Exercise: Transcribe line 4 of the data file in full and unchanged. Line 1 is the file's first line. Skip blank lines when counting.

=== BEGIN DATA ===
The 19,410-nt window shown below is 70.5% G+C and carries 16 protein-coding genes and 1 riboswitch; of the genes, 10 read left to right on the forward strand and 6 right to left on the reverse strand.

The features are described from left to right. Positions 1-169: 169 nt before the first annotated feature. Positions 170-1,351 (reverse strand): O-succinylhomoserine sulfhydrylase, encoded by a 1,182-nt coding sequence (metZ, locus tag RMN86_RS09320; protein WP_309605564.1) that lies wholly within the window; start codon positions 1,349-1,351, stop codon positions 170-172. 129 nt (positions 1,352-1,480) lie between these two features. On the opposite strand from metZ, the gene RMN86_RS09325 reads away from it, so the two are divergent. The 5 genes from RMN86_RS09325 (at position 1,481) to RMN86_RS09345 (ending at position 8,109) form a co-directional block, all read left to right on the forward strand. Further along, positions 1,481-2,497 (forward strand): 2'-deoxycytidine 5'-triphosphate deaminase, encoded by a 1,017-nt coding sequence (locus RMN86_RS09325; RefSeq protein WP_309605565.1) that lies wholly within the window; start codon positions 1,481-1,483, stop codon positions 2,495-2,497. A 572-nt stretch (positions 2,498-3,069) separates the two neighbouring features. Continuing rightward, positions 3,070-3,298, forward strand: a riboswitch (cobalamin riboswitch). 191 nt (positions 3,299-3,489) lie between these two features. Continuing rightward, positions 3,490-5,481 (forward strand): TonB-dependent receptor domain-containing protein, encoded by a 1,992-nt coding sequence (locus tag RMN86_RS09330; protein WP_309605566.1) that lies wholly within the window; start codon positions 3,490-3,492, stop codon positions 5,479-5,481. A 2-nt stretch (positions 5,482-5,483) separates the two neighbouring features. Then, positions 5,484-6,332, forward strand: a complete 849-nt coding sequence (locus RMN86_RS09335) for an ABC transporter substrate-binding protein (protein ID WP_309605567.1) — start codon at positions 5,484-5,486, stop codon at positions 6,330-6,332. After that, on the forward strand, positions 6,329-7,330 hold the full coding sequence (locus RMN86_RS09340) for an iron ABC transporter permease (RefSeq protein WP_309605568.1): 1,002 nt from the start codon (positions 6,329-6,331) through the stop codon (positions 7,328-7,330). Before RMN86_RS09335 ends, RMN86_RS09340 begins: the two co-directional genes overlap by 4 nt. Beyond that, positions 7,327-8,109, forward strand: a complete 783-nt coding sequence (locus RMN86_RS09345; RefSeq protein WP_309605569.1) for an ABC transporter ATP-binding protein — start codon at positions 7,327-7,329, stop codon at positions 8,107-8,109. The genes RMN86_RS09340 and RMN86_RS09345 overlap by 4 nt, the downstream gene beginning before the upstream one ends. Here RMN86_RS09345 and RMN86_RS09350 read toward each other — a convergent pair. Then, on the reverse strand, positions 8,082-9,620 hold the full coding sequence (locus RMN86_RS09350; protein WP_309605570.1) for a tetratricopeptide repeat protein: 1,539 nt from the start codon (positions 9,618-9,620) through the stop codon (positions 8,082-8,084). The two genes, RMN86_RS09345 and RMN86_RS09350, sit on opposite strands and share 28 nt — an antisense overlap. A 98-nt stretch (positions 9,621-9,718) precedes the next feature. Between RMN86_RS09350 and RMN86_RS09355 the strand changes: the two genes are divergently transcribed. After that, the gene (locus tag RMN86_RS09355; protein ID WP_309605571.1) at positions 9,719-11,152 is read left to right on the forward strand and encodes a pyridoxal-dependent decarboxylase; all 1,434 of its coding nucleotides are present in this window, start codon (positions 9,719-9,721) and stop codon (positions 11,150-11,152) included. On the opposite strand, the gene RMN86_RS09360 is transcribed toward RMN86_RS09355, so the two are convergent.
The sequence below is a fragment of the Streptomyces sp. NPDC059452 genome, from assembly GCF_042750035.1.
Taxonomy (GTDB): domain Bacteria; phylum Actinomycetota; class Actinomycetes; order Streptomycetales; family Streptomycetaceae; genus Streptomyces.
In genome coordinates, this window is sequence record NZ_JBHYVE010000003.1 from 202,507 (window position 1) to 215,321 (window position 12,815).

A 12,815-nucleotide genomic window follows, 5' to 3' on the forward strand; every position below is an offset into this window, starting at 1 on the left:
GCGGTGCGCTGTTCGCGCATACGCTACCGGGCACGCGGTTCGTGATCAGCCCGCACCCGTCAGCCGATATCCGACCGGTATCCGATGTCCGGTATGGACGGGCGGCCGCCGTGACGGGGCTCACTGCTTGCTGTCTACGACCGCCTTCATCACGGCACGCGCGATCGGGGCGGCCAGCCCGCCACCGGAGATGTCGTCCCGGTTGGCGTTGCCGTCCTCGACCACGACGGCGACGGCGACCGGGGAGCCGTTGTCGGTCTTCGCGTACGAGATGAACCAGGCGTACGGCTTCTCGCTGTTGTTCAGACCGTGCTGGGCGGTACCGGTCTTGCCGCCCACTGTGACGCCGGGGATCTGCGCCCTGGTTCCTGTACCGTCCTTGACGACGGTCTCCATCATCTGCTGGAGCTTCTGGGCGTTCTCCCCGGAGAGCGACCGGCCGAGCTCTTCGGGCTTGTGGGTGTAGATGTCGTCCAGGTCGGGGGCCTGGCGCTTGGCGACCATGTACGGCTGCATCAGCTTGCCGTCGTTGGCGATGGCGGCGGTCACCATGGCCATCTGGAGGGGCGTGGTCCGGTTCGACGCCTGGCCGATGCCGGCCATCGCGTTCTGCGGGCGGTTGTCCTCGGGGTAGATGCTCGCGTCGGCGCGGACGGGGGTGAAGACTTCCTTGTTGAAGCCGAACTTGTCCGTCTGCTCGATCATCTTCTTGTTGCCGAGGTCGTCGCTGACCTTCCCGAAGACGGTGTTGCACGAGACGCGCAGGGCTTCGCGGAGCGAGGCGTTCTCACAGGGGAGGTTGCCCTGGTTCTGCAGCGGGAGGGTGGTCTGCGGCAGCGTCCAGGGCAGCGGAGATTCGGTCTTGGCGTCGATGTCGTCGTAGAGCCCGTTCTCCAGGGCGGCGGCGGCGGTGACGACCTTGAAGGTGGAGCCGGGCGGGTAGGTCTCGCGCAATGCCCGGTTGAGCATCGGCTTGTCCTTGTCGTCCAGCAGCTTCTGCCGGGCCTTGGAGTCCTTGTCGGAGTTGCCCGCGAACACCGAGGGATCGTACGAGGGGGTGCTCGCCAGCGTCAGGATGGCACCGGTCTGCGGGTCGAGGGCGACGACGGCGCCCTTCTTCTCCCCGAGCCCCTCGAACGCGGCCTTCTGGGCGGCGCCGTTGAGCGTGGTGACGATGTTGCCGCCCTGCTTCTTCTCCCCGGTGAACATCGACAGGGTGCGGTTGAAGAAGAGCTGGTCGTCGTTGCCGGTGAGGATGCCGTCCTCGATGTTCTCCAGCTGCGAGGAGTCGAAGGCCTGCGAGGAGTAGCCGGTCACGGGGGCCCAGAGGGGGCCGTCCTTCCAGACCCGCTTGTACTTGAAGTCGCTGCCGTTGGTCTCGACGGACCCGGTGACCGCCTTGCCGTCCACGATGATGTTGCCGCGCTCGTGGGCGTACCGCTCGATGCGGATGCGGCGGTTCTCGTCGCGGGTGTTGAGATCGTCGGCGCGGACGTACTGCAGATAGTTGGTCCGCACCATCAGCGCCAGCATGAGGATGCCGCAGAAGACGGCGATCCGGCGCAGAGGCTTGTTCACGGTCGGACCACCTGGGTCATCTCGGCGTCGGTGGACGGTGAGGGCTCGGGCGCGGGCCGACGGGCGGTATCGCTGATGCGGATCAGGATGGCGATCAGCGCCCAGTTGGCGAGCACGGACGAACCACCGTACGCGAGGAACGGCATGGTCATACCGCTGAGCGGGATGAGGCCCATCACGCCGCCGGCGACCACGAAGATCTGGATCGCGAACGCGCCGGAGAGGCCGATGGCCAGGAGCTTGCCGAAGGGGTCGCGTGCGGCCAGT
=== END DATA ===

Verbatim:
Taxonomy (GTDB): domain Bacteria; phylum Actinomycetota; class Actinomycetes; order Streptomycetales; family Streptomycetaceae; genus Streptomyces.